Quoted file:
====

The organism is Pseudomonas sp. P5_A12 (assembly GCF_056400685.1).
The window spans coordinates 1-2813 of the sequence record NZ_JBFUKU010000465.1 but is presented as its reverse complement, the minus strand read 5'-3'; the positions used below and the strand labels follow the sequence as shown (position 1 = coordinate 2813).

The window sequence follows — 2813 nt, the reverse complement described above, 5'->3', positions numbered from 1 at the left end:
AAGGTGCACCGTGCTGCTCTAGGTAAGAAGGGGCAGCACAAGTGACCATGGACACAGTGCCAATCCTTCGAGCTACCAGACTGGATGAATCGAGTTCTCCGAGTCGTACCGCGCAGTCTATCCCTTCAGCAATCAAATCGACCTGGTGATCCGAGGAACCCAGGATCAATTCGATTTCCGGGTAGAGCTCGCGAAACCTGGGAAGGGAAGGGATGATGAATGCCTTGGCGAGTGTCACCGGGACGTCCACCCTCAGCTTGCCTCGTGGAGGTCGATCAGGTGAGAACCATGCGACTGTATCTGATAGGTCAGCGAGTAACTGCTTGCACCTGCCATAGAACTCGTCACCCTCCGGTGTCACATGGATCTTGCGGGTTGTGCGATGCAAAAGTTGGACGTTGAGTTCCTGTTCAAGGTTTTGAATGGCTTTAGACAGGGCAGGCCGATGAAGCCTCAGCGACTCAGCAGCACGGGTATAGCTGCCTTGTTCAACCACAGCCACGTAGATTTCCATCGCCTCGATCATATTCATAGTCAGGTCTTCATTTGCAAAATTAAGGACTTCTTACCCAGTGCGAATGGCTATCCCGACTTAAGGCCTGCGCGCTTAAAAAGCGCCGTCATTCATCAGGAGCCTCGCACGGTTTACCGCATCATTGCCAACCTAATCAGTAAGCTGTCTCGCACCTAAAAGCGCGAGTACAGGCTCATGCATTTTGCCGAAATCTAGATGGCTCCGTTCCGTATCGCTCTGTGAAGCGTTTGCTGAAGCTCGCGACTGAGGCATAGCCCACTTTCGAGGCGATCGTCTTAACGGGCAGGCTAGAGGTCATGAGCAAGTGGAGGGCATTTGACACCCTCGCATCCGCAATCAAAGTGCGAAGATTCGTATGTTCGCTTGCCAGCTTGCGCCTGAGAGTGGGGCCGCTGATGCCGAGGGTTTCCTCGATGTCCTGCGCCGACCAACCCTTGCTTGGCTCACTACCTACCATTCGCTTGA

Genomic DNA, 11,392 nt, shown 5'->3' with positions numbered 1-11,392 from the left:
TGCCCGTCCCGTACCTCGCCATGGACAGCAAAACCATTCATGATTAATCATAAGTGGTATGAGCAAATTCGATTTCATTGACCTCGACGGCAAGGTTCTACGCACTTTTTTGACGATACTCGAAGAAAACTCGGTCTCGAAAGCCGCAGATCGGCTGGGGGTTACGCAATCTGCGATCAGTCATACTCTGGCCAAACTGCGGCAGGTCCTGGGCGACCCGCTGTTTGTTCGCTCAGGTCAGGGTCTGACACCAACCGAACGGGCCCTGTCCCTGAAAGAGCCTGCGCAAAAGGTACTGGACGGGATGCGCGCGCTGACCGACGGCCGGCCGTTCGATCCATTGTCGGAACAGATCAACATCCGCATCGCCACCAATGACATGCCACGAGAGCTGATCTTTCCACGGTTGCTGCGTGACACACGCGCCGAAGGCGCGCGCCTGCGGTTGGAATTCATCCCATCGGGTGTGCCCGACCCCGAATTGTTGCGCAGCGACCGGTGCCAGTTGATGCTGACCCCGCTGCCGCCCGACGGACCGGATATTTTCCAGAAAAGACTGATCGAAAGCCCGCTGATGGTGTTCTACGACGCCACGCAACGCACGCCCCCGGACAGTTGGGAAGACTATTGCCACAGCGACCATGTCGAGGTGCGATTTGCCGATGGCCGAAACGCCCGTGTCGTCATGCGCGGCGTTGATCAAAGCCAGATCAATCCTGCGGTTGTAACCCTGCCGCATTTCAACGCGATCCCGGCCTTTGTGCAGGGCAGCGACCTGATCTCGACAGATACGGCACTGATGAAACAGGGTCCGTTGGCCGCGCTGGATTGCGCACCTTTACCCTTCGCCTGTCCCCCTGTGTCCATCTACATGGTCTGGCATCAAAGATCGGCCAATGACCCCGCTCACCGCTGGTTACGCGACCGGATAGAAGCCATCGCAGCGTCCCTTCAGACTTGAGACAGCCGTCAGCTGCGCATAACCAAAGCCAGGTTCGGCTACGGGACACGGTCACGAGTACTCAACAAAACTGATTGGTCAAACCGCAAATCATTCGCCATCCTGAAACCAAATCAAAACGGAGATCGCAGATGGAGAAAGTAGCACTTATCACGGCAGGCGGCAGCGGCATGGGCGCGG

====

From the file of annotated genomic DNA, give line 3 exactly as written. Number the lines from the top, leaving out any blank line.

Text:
The window sequence follows — 2813 nt, the reverse complement described above, 5'->3', positions numbered from 1 at the left end: